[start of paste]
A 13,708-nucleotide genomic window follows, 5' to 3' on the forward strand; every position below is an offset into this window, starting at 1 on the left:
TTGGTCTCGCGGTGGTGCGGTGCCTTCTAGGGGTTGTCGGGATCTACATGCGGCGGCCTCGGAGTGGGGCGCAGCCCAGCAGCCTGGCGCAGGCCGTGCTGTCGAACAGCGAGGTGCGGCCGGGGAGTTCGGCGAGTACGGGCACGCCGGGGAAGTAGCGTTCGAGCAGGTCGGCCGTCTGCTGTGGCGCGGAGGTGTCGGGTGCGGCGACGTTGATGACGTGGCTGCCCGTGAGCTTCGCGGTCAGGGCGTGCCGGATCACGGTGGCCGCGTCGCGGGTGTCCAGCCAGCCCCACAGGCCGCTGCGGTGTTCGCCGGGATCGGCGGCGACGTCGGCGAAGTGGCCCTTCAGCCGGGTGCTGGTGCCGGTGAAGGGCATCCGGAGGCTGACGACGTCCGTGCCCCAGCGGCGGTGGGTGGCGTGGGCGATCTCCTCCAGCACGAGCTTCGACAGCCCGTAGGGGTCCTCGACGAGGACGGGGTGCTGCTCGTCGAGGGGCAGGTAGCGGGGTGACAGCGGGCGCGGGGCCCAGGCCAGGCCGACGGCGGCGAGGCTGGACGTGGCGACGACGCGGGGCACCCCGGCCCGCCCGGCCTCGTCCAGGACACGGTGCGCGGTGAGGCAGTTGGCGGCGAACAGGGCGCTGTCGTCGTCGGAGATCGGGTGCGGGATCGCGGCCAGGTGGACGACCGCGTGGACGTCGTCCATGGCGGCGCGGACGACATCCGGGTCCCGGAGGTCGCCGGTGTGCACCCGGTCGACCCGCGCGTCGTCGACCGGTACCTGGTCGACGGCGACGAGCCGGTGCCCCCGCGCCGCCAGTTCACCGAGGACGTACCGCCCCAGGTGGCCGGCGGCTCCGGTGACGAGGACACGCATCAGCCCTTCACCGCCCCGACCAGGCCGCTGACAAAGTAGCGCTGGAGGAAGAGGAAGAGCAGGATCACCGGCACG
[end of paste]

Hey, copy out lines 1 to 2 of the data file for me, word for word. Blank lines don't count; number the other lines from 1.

A 13,708-nucleotide genomic window follows, 5' to 3' on the forward strand; every position below is an offset into this window, starting at 1 on the left:
TTGGTCTCGCGGTGGTGCGGTGCCTTCTAGGGGTTGTCGGGATCTACATGCGGCGGCCTCGGAGTGGGGCGCAGCCCAGCAGCCTGGCGCAGGCCGTGCTGTCGAACAGCGAGGTGCGGCCGGGGAGTTCGGCGAGTACGGGCACGCCGGGGAAGTAGCGTTCGAGCAGGTCGGCCGTCTGCTGTGGCGCGGAGGTGTCGGGTGCGGCGACGTTGATGACGTGGCTGCCCGTGAGCTTCGCGGTCAGGGCGTGCCGGATCACGGTGGCCGCGTCGCGGGTGTCCAGCCAGCCCCACAGGCCGCTGCGGTGTTCGCCGGGATCGGCGGCGACGTCGGCGAAGTGGCCCTTCAGCCGGGTGCTGGTGCCGGTGAAGGGCATCCGGAGGCTGACGACGTCCGTGCCCCAGCGGCGGTGGGTGGCGTGGGCGATCTCCTCCAGCACGAGCTTCGACAGCCCGTAGGGGTCCTCGACGAGGACGGGGTGCTGCTCGTCGAGGGGCAGGTAGCGGGGTGACAGCGGGCGCGGGGCCCAGGCCAGGCCGACGGCGGCGAGGCTGGACGTGGCGACGACGCGGGGCACCCCGGCCCGCCCGGCCTCGTCCAGGACACGGTGCGCGGTGAGGCAGTTGGCGGCGAACAGGGCGCTGTCGTCGTCGGAGATCGGGTGCGGGATCGCGGCCAGGTGGACGACCGCGTGGACGTCGTCCATGGCGGCGCGGACGACATCCGGGTCCCGGAGGTCGCCGGTGTGCACCCGGTCGACCCGCGCGTCGTCGACCGGTACCTGGTCGACGGCGACGAGCCGGTGCCCCCGCGCCGCCAGTTCACCGAGGACGTACCGCCCCAGGTGGCCGGCGGCTCCGGTGACGAGGACACGCATCAGCCCTTCACCGCCCCGACCAGGCCGCTGACAAAGTAGCGCTGGAGGAAGAGGAAGAGCAGGATCACCGGCACG